"Get your facts first, and then you can distort them as much as you please." (Mark Twain)

Friday, October 07, 2005

Natty Random 

Another week shot to hell - it must be time for a Random Ten! I'll be doing the "coolness self-audit" again this week, 'cause I feel like it. As always, feel free to comment:
1. "Marlene On the Wall" (Suzanne Vega): Some people think that Suzanne Vega is cool, and some don't. Personally, I see both sides of the argument. This is from her first album, however, which was produced by Patti Smith guitarist Lenny Kaye - who, I presume, we can all agree is hella cool. 7/10.

2. "Flesh and Blood" (Roxy Music): This is a surprisingly obscure song, considering that it is the title track from one of their more commercially successful albums (I know, it's no Avalon, but it was still fairly popular at the time). I like the slow, intentionally turgid guitar-and-synth grind that forms the structure of the tune, but the lyrics are likely to put some people off ("My friend's flesh and blood; night size, perfect ten. You'd nail her if you could..."). I dunno - I like it. 6/10.

3. "Brass In Pocket" (Pretenders): Tough to rank, because it gets points for being from an especially cool band but then loses points for being an obvious selection. If you ever saw the video, though, back in the pre-MTV days when this turned up between movies on HBO late at night, you would remember how cool that was. 8/10.

4. "Just Like Honey" (Jesus and Mary Chain): Same problem as the previous selection (cool band; obvious choice), but without the cool pre-MTV video. Still, I remember feeling vaguely afraid the first time I heard this album. That's cool. 7/10.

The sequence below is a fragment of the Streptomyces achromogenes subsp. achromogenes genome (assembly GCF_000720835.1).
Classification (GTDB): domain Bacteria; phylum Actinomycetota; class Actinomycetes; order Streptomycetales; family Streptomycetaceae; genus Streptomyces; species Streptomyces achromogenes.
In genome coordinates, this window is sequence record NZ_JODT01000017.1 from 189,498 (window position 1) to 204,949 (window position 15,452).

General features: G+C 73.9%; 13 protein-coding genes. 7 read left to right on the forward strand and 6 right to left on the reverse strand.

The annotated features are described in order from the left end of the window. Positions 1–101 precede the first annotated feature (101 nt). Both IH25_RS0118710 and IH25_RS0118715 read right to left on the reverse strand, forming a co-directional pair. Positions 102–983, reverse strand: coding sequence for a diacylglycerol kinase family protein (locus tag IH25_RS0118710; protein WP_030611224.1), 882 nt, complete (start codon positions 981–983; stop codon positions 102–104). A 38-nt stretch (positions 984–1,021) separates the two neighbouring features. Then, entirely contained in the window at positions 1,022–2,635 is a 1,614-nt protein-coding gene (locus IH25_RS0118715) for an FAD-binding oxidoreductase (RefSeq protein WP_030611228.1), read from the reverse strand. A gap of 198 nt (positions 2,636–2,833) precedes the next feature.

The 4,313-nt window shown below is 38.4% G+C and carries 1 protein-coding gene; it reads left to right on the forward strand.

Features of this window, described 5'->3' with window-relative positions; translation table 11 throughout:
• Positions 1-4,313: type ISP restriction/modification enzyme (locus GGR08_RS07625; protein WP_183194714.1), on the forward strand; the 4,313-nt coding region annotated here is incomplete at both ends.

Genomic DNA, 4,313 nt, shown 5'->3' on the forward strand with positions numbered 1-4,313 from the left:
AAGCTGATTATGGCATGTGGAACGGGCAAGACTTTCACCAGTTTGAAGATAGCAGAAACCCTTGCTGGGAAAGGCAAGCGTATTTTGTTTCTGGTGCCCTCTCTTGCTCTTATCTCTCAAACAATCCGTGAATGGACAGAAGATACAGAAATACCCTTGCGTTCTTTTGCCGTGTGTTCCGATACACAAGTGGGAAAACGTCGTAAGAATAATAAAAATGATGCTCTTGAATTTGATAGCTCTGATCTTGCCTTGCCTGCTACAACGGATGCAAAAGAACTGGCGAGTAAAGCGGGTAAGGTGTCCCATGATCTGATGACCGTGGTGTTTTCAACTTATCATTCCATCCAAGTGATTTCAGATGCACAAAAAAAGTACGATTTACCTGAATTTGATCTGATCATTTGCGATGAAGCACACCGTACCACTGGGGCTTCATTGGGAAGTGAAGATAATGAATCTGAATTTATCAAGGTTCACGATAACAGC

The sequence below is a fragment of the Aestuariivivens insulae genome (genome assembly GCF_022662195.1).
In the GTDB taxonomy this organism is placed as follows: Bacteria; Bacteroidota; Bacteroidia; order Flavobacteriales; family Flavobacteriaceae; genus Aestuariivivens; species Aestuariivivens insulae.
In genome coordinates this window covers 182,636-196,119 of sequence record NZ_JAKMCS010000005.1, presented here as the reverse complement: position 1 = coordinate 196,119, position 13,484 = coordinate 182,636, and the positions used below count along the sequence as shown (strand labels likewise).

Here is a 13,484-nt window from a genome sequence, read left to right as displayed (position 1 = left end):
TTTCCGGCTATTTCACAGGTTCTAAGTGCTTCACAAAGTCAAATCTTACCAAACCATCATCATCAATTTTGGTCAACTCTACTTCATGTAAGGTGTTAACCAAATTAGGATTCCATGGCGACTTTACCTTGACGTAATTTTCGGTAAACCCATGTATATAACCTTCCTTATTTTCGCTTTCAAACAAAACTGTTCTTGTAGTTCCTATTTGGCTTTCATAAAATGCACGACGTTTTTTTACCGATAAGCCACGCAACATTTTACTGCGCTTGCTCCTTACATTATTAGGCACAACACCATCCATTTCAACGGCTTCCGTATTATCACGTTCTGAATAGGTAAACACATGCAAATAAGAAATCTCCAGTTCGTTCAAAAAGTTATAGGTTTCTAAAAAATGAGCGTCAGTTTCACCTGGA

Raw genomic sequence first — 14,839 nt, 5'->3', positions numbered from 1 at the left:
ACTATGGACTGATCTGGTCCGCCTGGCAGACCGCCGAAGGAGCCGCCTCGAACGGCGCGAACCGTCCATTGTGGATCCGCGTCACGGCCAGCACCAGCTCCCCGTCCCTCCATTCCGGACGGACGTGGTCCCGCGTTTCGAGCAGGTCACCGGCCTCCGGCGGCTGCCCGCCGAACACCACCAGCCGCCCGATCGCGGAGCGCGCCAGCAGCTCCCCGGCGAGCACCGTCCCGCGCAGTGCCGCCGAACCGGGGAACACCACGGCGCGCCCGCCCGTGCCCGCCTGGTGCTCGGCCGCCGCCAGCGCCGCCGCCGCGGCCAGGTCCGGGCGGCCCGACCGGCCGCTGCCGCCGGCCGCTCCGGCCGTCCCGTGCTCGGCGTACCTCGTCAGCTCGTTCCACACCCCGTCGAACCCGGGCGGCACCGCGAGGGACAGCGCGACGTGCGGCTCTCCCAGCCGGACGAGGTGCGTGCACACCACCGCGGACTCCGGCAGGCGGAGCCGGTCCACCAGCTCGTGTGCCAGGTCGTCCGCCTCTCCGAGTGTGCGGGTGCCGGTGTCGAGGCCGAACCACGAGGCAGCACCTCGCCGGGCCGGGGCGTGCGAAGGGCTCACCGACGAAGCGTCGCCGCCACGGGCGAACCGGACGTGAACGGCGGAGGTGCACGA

5. "Jackson" (Johnny Cash and June Carter): How cool is it? Maybe you weren't paying attention - it's Johnny Cash and June Carter! 10/10.

6. "Oh, Boy!" (Buddy Holly and the Crickets): "All of my love, all of my kissin', you don't know what you've been missin'." Cool is, after all, largely a function of swagger. 8/10.

7. "Somewhere Over the Rainbow/What a Wonderful World" (Israel Kamakawiwo'ole): I bought this record on my one and only vacation to Hawai'i, because I was just blown away by it when I heard it over the in-store speakers at the hotel gift shop. The album, Facing Future, is a brilliant personal and political statement from a genuine Hawai'ian hero and is well worth hearing in its entirety. So this would be incredibly cool, except that inclusion in lame movie soundtracks and commercials have pretty much sucked the life out of this track since I first heard it. Too bad. 5/10.

8. "Serrated Edge" (Dead Milkmen): Another Friday; another Dead Milkmen track. I'm pretty sure this will never appear in a commercial. 8/10.

9. "Veronica" (Elvis Costello): It's hard to write a song where the feel of the music runs counter to the thrust of the lyrics. One good example of the trick being done well is Stephen Sondheim's "My Funny Valentine," where the sunny lyrics are set against a melancholy melody. This song, with its bouncy pop melody carrying some emotionally devastating lyrics, is another example. 7/10.

10. "Jack & Diane" (John Cougar Mellencamp): Question - where do watermelons send their children in the summer? Answer - John Cougar Mellencamp! I don't know why, but that just tickles me. 4/10.

Which comes out to a nice, round - and surprisingly hip - 7/10. Maybe I should go shopping for pants after work.




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